Beckwith, Steven Van Walter (1978) Observations of interstellar molecular hydrogen emission. Dissertation (Ph.D.), California Institute of Technology. http://resolver.caltech.edu/CaltechETD:etd-04292005-093316
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A search for interstellar molecular hydrogen emission, as seen in the v = 1 -> 0 S(l) line, is presented. Thirty-six objects were observed as part of this search; seven objects show emission from vibrationally excited H2. Of the seven new sources, six are associated with planetary nebulae and one is associated with T Tauri. By considering the current theories of H2 excitation and comparing the emission line intensities from the new sources with the upper limits to emission from nine HII regions, it is concluded that excitation of the molecules originates in the boundary layers of strong shock waves. The new sources provide a basis for futher study of interstellar H2 emission, planetary nebulae, and T Tauri stars.
In addition to the search, an in-depth study of the molecular hydrogen emission from the Orion nebula is presented. The data consist of maps at both 13" and 5" resolution in the v = 1 -> 0 S(l) emission line. Intensity measurements of the v = 1 -> 0 S(0), S(1), S(2), and Q(3) transitions and the v = 2 -> 1 S(1) transition are used to derive a vibrational temperature of 2000 K ± 300 K and the associated column densities at the two emission peaks. The data presented here improve upon previous data of the Orion H2 emission.
Measurements of the v = 1 -> 0 Q(3)/S(1) intensity ratio are given. Comparison of this ratio with that observed in NGC 7027 leads to a 2.1 [...] extinction of 4.5 magnitudes to the emission region in Orion. A measurement of the Q(4)/S(2) intensity ratio gives a similar value. The extinction implies that the emission region is inside the molecular cloud and probably near the BN/KL infrared cluster. The extinction measurement is used with previous line intensity measurements to correct the derived excitation temperatures. The resultant rotational and vibrational temperatures of H2 are found to be equal within the uncertainties.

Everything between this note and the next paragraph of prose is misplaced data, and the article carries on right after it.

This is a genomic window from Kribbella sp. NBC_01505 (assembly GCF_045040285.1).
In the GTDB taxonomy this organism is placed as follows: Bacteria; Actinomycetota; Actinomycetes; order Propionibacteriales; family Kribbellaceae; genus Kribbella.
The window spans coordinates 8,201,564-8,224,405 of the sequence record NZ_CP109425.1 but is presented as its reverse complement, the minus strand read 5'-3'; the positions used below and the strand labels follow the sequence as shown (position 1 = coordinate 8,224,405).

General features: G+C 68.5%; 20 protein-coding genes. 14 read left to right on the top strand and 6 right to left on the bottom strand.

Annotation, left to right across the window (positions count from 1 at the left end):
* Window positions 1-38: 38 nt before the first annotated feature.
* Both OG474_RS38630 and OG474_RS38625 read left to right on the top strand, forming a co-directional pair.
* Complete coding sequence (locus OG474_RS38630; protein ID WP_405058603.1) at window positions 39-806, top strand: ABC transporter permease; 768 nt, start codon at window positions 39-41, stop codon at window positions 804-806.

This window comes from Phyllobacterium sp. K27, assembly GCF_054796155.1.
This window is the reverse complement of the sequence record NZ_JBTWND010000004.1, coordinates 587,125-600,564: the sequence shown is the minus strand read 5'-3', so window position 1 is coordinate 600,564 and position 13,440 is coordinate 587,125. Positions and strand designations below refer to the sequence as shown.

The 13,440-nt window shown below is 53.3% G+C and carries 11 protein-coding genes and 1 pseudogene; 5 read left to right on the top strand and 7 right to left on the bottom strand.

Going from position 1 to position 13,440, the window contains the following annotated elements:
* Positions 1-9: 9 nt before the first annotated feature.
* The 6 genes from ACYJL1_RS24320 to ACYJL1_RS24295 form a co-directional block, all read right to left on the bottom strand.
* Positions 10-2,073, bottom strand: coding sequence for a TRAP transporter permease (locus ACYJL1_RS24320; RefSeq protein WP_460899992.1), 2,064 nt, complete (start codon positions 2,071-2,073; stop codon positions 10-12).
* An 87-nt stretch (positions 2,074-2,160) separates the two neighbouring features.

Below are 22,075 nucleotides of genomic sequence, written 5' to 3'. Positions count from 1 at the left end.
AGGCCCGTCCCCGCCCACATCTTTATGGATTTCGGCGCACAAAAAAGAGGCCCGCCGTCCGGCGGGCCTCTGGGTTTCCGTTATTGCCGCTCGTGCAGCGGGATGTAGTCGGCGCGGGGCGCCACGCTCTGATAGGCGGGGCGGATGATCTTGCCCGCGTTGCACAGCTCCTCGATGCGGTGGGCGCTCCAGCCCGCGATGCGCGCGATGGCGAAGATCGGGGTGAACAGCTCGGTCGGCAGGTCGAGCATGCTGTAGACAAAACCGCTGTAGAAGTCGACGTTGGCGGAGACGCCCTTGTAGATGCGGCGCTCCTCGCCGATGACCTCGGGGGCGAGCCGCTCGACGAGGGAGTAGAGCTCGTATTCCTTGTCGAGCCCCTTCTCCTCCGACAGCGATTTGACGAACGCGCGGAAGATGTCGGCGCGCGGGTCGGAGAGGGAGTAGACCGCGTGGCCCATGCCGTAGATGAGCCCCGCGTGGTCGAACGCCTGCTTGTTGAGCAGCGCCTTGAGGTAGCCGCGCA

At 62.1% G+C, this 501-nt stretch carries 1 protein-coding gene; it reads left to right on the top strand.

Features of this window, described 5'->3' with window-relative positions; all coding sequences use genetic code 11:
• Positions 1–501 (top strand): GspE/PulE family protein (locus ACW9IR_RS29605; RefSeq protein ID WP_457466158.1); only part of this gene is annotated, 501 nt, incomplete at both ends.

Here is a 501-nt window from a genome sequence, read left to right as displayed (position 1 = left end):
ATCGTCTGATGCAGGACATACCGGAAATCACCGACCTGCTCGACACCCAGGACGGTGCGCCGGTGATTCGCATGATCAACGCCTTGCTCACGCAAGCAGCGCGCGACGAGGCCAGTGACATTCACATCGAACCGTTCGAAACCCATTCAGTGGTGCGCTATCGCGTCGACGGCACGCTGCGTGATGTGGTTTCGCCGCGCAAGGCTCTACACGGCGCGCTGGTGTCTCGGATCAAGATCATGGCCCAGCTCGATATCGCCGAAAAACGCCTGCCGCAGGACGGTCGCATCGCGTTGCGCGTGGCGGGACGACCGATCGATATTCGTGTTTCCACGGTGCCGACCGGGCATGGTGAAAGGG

The measurements of Orion strongly imply that the vibrationally excited molecular hydrogen exists behind the discontinuity of a strong shock wave. A rough estimate of the energy involved in the shock indicates that no observed object in Orion could drive the shock. The results lend support to the suggestion that a supernova explosion occurred within the molecular cloud several thousand years ago.
|Item Type:||Thesis (Dissertation (Ph.D.))|
|Degree Grantor:||California Institute of Technology|
|Division:||Physics, Mathematics and Astronomy|
|Thesis Availability:||Restricted to Caltech community only|
|Defense Date:||25 May 1978|
|Default Usage Policy:||No commercial reproduction, distribution, display or performance rights in this work are provided.|
|Deposited By:||Imported from ETD-db|
|Deposited On:||29 Apr 2005|
|Last Modified:||26 Dec 2012 02:39|
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